Online is the way to go these days, so Jane Friedman shows how to compete with other online book events, Brian Meert tells us how to increase sales on Facebook, Scott La Counte has 13 tips for indie authors for promoting a book on social media, and Diana Urban lays out the 5 crucial elements for your author website.

PODCASTS

The Quarantine Tapes podcast with Paul Holdengraber hosts Eddie S. Glaude, Jr. on the urgency of James Baldwin’s lessons.

Going against type: Newberry Tart podcast with Jennie and Marcy talks with Erin Entrada Kelly on writing YA heroines who aren’t necessarily plucky and brave.

On The Creative Penn, Joanna Penn discusses starting from zero and success with BookBub ads with David Gaughran.

Carl Hiassen talks about satire as a product of anger on The Literary Life podcast with Mitchell Kaplan.

On the First Draft podcast with Mitzi Rapkin, David Szalay examines when one central character isn’t enough.

The History of Literature podcast with Jacke Wilson chats with Margot Livesey on the greatest writers in Scottish history.

THE UNIQUE SHELF

We all deal with this: Ruth Harris shares 8 simple, effective ways to conquer lower back pain.

People tend to read to be taken to other places, but Christopher Louis Romaguera delves into the power of reading about your home.

Noelle Carter looks at how chef memoirs continue to mystify us with tales of mayhem and madness.

Peter Brooks investigates what is so special about Balzac’s thousands of characters?

The Best Seller List staff demystifies how the New York Times’ best seller list gets made.

For some fun, Tom Comitta compiles a literary supercut of sci-fi last sentences.

How about some bad first sentences? PJ Parrish is grateful that it is STILL a dark and stormy night.

James Scott Bell has some fun with bloopers.

For those dying to know your grammarian personality, Joshua C. Craig brings us the descriptivist or prescriptivist quiz.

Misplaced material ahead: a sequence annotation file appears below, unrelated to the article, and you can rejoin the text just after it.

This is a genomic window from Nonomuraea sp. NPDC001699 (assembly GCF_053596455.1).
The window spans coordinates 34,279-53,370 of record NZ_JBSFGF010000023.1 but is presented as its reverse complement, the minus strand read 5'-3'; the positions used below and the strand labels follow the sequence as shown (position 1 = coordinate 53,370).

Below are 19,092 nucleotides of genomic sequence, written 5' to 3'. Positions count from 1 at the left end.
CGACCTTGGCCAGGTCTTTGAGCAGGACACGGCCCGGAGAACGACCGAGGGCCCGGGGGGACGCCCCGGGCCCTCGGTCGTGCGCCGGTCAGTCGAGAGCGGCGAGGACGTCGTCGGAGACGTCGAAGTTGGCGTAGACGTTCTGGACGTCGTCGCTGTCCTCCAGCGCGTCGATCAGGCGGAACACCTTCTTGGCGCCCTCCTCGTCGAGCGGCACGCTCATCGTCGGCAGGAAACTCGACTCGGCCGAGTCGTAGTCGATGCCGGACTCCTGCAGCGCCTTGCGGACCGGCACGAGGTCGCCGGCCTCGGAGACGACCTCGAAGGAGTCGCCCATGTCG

That’s all for this first Top Picks Thursday of October! Join us again next week for more literary links.

Posted by: J. Thomas Ross | September 24, 2020

Top Picks Thursday! For Writers & Readers 09-24-2020

 

 

The Author Chronicles, Top Picks Thursday, J. Thomas Ross, dawn clouds

 

Welcome to the first Top Picks Thursday of fall … and the last one in September! We hope you’re all enjoying the relief from the heat.

During the pandemic, many of us are spending more time online. Steve Laube recommends we check our email ID, which isn’t the same as our email address. This is good advice for everyone, not just writers.

Do you ever read aloud? Sophie Hardach explains why you should read out loud.

The Smithsonian announces that The National Portrait Gallery will be exhibiting “A Century of Women Writers” until January 18, 2021.

In memoriam: fantasy author Terry Goodkind has died at age 72 [reported by Andrew Liptak on Tor.com].

 

The Author Chronicles, Top Picks Thursday, J. Thomas Ross, orange nasturtium

Nasturtium flower.

 

 

The Author Chronicles, Top Picks Thursday, J. Thomas Ross, woolly bear caterpillar

2020 woolly bear caterpillar.

 

 

 

 

 

 

 

 

CRAFT

 

If you’re having doubts about the importance of writing as a profession, Barbara Linn Probst explains why your book matters, and Jenny Hansen claims storytellers are the most powerful people in the world.

You went to a couple writing conferences last year, and the year before that, and the year before that. Do you have a stack of conference notes like I do? Julie Glover lists 5 reasons to review old conference notes.

Looking for writing tips? Elizabeth S. Craig reflects on writing with the door shut, while Paula Munier shares writing lessons from the garden, and Lucy V. Hay gives us awesome writing tips from 6 famous writers.

Susan DeFreitas investigates where novelists get stuck: 3 common issues with early drafts, and Barbara Linn Probst discusses her “road, neighborhood, sky” process of writing, while Shanna Swendson warns us not to fall prey to the dark side of good writing habits.

Have you ever thought about co-writing a book? Christine Ro ponders why there aren’t more jointly authored novels.

Sometimes I feel I repeat this too often, but great characters are crucial to good fiction. A number of bloggers have some thoughts on characters this week: Dan O’Brien ponders character-building: on past traumas and a future for the stage, Nathan Bransford goes into how to use hopes and dreams to make a character come alive, and Angela Ackerman looks at how a character’s job can awaken unmet needs. (Angela also offers us a master list of character-building resources.)

This is something you might not have considered about your characters: Katharine Grubb gives us 16 questions to ask your characters about their body language.

Stavros Halvatzis asks: how many characters do you include in your story? and after you’ve decided that, Dave King describes managing your cast.

With help for those who want to add tension and suspense to their stories, Zoe M. McCarthy reminds us that holding back information doesn’t always create suspense, and Jodie Renner provides concrete tips for adding tension, suspense, and intrigue to any story. Plus, James Scott Bell suggests writing a big moment for all it’s worth.